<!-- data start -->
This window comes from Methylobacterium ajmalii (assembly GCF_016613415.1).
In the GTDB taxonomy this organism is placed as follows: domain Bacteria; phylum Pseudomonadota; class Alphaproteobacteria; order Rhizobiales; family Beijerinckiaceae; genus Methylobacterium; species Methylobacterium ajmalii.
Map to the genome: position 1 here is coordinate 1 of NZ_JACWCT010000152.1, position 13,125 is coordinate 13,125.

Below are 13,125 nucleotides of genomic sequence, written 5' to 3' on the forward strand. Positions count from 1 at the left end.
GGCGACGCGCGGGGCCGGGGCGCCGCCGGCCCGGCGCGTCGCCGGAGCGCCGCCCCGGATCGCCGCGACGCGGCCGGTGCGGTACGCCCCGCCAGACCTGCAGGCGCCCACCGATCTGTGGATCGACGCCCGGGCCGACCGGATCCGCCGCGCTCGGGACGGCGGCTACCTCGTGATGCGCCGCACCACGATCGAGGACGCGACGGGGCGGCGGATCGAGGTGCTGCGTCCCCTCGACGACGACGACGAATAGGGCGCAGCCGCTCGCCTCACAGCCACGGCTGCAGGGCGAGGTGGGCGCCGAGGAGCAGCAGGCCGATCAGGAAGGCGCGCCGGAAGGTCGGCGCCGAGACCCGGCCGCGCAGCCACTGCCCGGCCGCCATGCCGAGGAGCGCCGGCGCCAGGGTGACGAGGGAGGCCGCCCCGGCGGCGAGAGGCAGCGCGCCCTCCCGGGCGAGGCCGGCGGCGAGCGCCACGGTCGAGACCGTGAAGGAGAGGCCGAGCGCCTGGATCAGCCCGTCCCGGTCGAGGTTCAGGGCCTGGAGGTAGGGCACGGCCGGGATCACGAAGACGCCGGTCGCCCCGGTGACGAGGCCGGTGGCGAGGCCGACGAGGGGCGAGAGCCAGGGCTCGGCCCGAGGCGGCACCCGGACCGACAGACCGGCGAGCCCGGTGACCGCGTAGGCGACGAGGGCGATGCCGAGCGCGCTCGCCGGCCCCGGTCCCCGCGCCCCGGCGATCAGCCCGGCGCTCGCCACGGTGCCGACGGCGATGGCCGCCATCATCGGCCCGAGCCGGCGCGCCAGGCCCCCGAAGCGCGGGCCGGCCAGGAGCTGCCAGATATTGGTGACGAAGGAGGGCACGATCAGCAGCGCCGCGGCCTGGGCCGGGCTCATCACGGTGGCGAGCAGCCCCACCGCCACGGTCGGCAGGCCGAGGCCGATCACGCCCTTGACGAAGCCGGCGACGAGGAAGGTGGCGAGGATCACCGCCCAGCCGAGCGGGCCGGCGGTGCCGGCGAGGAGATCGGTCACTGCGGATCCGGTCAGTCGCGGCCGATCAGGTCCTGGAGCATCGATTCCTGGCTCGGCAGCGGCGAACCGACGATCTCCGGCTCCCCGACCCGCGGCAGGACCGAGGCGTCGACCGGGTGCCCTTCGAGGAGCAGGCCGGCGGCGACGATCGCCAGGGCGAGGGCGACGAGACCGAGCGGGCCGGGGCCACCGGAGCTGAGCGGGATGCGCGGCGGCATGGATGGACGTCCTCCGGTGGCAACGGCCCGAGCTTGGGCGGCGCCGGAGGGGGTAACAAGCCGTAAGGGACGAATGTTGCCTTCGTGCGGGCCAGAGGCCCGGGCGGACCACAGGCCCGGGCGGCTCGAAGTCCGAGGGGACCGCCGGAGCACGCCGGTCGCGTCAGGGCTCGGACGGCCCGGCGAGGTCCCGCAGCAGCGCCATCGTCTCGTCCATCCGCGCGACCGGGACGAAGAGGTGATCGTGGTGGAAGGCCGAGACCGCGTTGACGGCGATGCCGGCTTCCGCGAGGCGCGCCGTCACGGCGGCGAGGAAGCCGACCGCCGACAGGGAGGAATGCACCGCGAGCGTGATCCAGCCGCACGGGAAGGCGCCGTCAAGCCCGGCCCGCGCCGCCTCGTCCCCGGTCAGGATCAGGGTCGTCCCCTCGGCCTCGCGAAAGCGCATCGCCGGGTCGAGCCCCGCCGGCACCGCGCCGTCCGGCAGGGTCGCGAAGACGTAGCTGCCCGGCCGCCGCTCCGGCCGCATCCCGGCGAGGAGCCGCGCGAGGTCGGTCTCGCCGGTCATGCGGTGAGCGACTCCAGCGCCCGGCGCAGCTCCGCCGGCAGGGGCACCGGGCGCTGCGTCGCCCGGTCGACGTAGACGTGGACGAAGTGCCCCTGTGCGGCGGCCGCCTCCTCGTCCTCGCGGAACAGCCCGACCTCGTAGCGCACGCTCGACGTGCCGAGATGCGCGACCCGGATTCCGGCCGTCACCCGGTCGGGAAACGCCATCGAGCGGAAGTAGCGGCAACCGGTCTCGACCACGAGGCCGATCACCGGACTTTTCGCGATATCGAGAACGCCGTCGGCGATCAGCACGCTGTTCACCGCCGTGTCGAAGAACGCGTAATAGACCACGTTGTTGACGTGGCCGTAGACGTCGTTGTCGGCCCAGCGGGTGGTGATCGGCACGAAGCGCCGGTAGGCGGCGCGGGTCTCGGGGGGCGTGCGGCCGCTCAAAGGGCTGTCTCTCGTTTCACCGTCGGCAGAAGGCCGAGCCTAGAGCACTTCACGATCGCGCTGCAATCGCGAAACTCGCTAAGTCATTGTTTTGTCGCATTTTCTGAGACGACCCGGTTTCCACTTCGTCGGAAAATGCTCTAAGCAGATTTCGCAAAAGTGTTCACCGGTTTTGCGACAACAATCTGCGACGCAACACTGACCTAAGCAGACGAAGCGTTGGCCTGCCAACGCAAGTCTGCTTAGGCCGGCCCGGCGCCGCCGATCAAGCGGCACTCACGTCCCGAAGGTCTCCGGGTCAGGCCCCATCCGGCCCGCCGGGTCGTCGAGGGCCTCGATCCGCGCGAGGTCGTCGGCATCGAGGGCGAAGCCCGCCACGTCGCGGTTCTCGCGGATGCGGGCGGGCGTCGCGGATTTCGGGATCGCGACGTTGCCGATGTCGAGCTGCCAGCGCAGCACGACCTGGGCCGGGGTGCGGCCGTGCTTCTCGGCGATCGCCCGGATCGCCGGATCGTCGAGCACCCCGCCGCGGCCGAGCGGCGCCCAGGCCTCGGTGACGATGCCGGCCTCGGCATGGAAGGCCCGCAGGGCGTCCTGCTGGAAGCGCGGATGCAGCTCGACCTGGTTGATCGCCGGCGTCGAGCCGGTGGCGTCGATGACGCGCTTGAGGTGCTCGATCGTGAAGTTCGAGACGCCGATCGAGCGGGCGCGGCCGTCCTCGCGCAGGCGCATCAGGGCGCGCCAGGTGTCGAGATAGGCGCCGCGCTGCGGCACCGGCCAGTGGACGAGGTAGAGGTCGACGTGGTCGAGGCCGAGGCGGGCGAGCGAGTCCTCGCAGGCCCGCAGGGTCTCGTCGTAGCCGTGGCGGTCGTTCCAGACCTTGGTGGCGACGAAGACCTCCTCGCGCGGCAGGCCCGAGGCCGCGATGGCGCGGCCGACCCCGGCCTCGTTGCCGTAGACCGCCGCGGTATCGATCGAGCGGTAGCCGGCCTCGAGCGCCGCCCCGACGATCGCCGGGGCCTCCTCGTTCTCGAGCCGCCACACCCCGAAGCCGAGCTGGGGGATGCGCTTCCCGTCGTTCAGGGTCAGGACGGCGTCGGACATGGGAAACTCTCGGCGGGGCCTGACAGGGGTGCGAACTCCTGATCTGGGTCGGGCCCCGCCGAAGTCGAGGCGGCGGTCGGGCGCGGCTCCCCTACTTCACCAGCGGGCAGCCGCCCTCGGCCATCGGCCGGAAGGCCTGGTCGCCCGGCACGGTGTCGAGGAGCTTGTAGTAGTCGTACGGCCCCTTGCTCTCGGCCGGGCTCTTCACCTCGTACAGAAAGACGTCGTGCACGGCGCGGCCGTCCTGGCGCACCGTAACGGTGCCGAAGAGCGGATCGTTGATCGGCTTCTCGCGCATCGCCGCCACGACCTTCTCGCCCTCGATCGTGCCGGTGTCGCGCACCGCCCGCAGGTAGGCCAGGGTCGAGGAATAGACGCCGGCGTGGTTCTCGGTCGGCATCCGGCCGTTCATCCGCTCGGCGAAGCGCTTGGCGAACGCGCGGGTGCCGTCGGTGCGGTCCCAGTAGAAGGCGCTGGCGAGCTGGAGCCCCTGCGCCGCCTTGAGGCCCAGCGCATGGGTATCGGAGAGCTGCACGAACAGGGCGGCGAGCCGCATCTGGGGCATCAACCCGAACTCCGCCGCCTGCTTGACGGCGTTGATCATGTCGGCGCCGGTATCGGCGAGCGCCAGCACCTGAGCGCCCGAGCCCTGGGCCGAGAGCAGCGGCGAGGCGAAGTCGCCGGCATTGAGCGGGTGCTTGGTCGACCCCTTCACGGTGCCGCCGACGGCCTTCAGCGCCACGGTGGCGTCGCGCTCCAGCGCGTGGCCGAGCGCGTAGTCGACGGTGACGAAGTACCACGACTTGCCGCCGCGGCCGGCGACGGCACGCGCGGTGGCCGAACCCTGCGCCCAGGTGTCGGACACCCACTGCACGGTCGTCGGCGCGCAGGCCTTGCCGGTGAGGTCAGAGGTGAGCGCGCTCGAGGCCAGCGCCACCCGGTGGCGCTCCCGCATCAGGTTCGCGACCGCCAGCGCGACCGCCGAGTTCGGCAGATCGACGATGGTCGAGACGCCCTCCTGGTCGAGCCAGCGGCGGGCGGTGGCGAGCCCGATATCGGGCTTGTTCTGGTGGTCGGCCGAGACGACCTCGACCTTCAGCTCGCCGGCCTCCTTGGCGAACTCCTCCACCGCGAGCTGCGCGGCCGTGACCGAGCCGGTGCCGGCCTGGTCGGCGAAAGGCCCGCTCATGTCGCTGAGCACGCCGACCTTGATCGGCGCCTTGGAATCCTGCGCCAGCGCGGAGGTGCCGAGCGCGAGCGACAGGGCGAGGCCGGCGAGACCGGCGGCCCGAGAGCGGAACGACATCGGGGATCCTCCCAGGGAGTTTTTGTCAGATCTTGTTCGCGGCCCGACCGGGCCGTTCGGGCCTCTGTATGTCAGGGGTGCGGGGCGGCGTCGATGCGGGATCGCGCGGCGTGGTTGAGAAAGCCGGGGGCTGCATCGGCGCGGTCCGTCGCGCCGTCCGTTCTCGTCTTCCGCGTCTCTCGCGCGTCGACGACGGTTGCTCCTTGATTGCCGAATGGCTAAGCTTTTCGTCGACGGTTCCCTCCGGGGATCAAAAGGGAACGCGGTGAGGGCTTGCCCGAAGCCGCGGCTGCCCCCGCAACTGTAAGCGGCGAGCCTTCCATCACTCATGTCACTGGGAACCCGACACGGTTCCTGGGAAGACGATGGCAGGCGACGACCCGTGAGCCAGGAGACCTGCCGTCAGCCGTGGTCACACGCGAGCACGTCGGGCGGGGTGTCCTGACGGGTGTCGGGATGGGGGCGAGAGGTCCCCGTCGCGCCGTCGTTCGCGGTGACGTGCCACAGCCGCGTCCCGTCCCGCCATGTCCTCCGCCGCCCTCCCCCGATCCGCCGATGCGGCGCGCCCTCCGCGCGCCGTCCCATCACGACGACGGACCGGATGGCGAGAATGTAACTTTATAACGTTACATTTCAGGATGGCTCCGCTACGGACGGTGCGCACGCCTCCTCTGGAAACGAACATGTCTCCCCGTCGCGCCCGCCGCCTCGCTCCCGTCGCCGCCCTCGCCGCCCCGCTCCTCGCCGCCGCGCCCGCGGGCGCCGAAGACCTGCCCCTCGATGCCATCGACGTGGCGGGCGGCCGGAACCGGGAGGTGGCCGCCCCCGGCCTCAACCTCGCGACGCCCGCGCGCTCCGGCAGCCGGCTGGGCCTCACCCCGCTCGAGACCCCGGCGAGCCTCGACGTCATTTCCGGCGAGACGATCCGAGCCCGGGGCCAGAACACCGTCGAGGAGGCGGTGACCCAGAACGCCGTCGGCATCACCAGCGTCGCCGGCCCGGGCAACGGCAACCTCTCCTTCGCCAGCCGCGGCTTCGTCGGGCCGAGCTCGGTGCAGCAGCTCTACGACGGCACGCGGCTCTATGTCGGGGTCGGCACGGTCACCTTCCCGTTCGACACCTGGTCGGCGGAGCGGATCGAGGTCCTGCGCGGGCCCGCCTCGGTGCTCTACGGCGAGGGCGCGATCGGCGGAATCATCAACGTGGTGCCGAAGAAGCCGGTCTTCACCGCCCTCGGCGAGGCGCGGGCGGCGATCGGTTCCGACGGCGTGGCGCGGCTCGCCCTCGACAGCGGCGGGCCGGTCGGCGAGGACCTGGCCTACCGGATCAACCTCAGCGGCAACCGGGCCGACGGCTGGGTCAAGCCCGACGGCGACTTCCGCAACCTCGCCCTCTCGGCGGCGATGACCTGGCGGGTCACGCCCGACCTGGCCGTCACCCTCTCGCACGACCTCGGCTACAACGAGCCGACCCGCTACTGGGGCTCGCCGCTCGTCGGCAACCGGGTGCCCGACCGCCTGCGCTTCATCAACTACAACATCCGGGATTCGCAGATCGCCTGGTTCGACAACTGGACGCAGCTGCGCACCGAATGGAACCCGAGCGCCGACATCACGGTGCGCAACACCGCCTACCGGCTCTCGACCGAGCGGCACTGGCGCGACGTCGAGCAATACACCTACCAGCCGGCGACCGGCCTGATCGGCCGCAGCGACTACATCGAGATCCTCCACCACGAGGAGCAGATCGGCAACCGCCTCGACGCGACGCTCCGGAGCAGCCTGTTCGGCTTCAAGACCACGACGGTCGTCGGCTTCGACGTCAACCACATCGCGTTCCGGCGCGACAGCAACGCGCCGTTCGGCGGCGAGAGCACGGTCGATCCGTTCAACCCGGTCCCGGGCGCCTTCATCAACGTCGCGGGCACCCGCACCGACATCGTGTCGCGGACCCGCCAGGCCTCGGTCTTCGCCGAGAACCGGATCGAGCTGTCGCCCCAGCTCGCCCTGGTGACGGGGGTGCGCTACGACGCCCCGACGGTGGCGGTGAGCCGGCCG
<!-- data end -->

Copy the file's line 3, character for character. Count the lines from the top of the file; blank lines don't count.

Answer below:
Map to the genome: position 1 here is coordinate 1 of NZ_JACWCT010000152.1, position 13,125 is coordinate 13,125.